At the end of the interview, we would like to ask you for your overall recommendations on the future development of the geo-information service sector, and would like to ask to give some hopefully positive messages to the members of EARSC
The relationship with relevant industrial actors in the fields of earth observation, GEOINT services and provision of data is of great importance to the EU, apart from better integration within the emerging European Union institutions in the field of Common Foreign and Security Policy, especially now with the European External Action Service. The EUSC serves as a gateway to a number of national GEOINT actors, both in terms of production of GEOINT products and services and as a meeting platform for national GEOINT communities.
Within this framework, good service provided by European geo-information companies to the Centre is essential. The EUSC is very much interested in working even closer together with providers that can guarantee the highest quality, fast delivery, as well as perfect reliability and have incorporated a strong service orientation. These elements are essential in supporting the EUSC in its CFSP/CSDP mission on behalf of the EU Member States.
I expect that the small tradition of excellent contacts with industry will be strengthened in the future, thus making even better use of the comparative advantages of the European Union and its Member States in this field.
1. Third states are non-EU NATO members and other countries which are candidates for accession to the EU.
Thank you in advance for the elements of contribution to the Interview and for sharing your thoughts and comments with the EOmag readers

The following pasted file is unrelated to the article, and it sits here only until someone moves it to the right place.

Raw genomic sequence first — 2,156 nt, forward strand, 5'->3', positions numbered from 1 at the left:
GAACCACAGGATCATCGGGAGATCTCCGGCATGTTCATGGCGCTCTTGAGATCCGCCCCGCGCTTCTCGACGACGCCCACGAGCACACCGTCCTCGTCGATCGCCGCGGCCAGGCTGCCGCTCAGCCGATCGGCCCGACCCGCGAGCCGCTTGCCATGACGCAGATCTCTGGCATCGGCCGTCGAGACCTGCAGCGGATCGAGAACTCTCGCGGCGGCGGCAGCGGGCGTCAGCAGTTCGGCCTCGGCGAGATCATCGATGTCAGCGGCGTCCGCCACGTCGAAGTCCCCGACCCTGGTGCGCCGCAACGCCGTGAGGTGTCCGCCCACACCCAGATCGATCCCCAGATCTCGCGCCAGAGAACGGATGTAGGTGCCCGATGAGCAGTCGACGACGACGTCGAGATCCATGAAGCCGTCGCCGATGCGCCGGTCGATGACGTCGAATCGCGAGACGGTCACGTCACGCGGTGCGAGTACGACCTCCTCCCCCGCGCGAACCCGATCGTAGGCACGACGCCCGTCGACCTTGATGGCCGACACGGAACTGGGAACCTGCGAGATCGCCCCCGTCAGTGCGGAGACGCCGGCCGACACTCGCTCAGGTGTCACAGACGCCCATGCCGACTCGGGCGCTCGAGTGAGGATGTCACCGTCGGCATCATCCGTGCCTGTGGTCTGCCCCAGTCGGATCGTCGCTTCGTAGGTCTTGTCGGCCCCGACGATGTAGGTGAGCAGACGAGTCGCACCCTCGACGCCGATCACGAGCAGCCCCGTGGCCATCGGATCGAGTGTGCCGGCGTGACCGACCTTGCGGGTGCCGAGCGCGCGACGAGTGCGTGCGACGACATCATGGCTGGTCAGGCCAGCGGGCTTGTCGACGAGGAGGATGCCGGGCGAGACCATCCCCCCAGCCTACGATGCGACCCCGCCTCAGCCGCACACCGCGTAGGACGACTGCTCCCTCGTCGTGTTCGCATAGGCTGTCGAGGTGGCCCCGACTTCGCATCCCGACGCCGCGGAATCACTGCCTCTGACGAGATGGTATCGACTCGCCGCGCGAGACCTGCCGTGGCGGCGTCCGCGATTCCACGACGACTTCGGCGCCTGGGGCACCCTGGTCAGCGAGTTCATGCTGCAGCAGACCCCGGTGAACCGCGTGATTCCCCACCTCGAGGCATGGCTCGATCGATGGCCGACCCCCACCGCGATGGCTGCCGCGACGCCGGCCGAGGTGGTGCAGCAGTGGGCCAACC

Biography Mr. Tomaz Lovrencic, Director European Union Satellite Centre
Mr. Lovrencic has been elected Deputy Director of the European Union Satellite Centre in 2006, and recently reelected for a second mandate. His responsibilities include management of production of geospatial intelligence (GEOINT) products, based on satellite imagery, for the support of European Security and Defence Policy operations; relations with EUSC key stakeholders, the 27 EU Member States; and other activities of the EU Satellite Centre where space and security are involved.
As a career diplomat, Mr. Lovrencic served, between 2002 and 2006, as Slovenia’s Ambassador to the Kingdom of Spain, with non-residential accreditation to the Principality of Andorra and the Republic of Cuba. Prior to this assignment, Mr. Lovrencic worked as Diplomatic Advisor to Prime Minister dr. Janez Drnovšek (1996-1999) and then as Deputy Director (1999) and Director (2000-2002) of the Slovenian Intelligence and Security Agency, during which time he was also Secretary of Slovenia’s National Security Council.
Mr. Lovrencic received his B.A. magna cum laude in International Affairs from l’Université Américaine de Paris, France, and studied as an exchange student in Cairo, Egypt. He obtained his Master’s degree in Foreign Service, with distinction, from Georgetown University, Washington D.C.. He also did post-graduate studies in the field of international security at John F. Kennedy School of Government at Harvard University, Cambridge, Massachusetts.
Mr. Lovrencic speaks, in addition to his mother tongue Slovenian, also English, French, Spanish, German, and Croatian, and is presently studying Modern Standard Arabic.